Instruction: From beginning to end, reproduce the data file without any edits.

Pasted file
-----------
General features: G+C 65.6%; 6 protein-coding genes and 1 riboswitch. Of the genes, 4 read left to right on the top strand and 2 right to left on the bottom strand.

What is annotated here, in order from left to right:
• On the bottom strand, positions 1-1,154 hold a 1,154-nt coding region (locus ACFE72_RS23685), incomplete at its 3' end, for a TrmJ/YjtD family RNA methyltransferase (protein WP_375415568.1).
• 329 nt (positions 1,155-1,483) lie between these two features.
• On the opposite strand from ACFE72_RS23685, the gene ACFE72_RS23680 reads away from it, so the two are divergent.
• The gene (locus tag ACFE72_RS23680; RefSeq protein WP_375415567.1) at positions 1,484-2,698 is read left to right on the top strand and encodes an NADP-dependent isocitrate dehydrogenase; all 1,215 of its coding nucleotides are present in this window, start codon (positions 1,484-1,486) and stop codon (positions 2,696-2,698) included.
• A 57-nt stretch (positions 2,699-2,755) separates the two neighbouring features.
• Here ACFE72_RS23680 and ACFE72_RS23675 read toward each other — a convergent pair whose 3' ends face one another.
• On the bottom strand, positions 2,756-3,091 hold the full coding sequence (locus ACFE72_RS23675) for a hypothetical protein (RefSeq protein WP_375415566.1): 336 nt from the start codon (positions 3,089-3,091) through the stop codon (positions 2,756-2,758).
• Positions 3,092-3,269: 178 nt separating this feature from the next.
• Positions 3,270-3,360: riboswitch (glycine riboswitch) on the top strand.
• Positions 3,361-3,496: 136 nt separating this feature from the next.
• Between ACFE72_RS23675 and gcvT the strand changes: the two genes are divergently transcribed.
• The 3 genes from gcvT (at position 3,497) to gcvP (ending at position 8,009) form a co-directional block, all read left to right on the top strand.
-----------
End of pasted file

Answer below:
General features: G+C 65.6%; 6 protein-coding genes and 1 riboswitch. Of the genes, 4 read left to right on the top strand and 2 right to left on the bottom strand.

What is annotated here, in order from left to right:
• On the bottom strand, positions 1-1,154 hold a 1,154-nt coding region (locus ACFE72_RS23685), incomplete at its 3' end, for a TrmJ/YjtD family RNA methyltransferase (protein WP_375415568.1).
• 329 nt (positions 1,155-1,483) lie between these two features.
• On the opposite strand from ACFE72_RS23685, the gene ACFE72_RS23680 reads away from it, so the two are divergent.
• The gene (locus tag ACFE72_RS23680; RefSeq protein WP_375415567.1) at positions 1,484-2,698 is read left to right on the top strand and encodes an NADP-dependent isocitrate dehydrogenase; all 1,215 of its coding nucleotides are present in this window, start codon (positions 1,484-1,486) and stop codon (positions 2,696-2,698) included.
• A 57-nt stretch (positions 2,699-2,755) separates the two neighbouring features.
• Here ACFE72_RS23680 and ACFE72_RS23675 read toward each other — a convergent pair whose 3' ends face one another.
• On the bottom strand, positions 2,756-3,091 hold the full coding sequence (locus ACFE72_RS23675) for a hypothetical protein (RefSeq protein WP_375415566.1): 336 nt from the start codon (positions 3,089-3,091) through the stop codon (positions 2,756-2,758).
• Positions 3,092-3,269: 178 nt separating this feature from the next.
• Positions 3,270-3,360: riboswitch (glycine riboswitch) on the top strand.
• Positions 3,361-3,496: 136 nt separating this feature from the next.
• Between ACFE72_RS23675 and gcvT the strand changes: the two genes are divergently transcribed.
• The 3 genes from gcvT (at position 3,497) to gcvP (ending at position 8,009) form a co-directional block, all read left to right on the top strand.